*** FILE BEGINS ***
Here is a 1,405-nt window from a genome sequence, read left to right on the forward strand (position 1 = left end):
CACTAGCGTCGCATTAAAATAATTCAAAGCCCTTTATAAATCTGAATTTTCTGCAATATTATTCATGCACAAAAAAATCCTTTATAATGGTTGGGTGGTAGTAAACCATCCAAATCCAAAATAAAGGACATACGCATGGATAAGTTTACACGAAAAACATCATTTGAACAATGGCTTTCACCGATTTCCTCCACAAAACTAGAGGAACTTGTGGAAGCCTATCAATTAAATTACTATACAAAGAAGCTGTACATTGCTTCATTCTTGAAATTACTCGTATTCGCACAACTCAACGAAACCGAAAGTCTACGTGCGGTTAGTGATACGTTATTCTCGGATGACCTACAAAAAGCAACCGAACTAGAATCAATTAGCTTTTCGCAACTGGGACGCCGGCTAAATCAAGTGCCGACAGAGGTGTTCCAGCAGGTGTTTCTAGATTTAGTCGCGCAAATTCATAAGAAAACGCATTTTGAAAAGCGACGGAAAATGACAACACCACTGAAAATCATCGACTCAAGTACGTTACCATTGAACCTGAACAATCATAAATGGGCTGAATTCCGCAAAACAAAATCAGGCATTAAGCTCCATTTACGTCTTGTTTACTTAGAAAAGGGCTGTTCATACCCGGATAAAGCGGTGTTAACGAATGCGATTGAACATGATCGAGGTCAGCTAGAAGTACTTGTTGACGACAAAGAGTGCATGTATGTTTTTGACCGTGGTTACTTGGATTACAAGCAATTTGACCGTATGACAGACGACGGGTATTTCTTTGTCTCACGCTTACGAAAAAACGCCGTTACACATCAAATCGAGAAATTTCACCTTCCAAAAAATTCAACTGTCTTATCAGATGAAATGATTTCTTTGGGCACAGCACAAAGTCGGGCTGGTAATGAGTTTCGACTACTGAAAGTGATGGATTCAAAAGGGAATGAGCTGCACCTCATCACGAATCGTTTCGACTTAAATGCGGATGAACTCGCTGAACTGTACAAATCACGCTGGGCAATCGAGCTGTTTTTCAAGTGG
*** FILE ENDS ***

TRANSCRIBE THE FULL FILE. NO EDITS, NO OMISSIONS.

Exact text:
Here is a 1,405-nt window from a genome sequence, read left to right on the forward strand (position 1 = left end):
CACTAGCGTCGCATTAAAATAATTCAAAGCCCTTTATAAATCTGAATTTTCTGCAATATTATTCATGCACAAAAAAATCCTTTATAATGGTTGGGTGGTAGTAAACCATCCAAATCCAAAATAAAGGACATACGCATGGATAAGTTTACACGAAAAACATCATTTGAACAATGGCTTTCACCGATTTCCTCCACAAAACTAGAGGAACTTGTGGAAGCCTATCAATTAAATTACTATACAAAGAAGCTGTACATTGCTTCATTCTTGAAATTACTCGTATTCGCACAACTCAACGAAACCGAAAGTCTACGTGCGGTTAGTGATACGTTATTCTCGGATGACCTACAAAAAGCAACCGAACTAGAATCAATTAGCTTTTCGCAACTGGGACGCCGGCTAAATCAAGTGCCGACAGAGGTGTTCCAGCAGGTGTTTCTAGATTTAGTCGCGCAAATTCATAAGAAAACGCATTTTGAAAAGCGACGGAAAATGACAACACCACTGAAAATCATCGACTCAAGTACGTTACCATTGAACCTGAACAATCATAAATGGGCTGAATTCCGCAAAACAAAATCAGGCATTAAGCTCCATTTACGTCTTGTTTACTTAGAAAAGGGCTGTTCATACCCGGATAAAGCGGTGTTAACGAATGCGATTGAACATGATCGAGGTCAGCTAGAAGTACTTGTTGACGACAAAGAGTGCATGTATGTTTTTGACCGTGGTTACTTGGATTACAAGCAATTTGACCGTATGACAGACGACGGGTATTTCTTTGTCTCACGCTTACGAAAAAACGCCGTTACACATCAAATCGAGAAATTTCACCTTCCAAAAAATTCAACTGTCTTATCAGATGAAATGATTTCTTTGGGCACAGCACAAAGTCGGGCTGGTAATGAGTTTCGACTACTGAAAGTGATGGATTCAAAAGGGAATGAGCTGCACCTCATCACGAATCGTTTCGACTTAAATGCGGATGAACTCGCTGAACTGTACAAATCACGCTGGGCAATCGAGCTGTTTTTCAAGTGG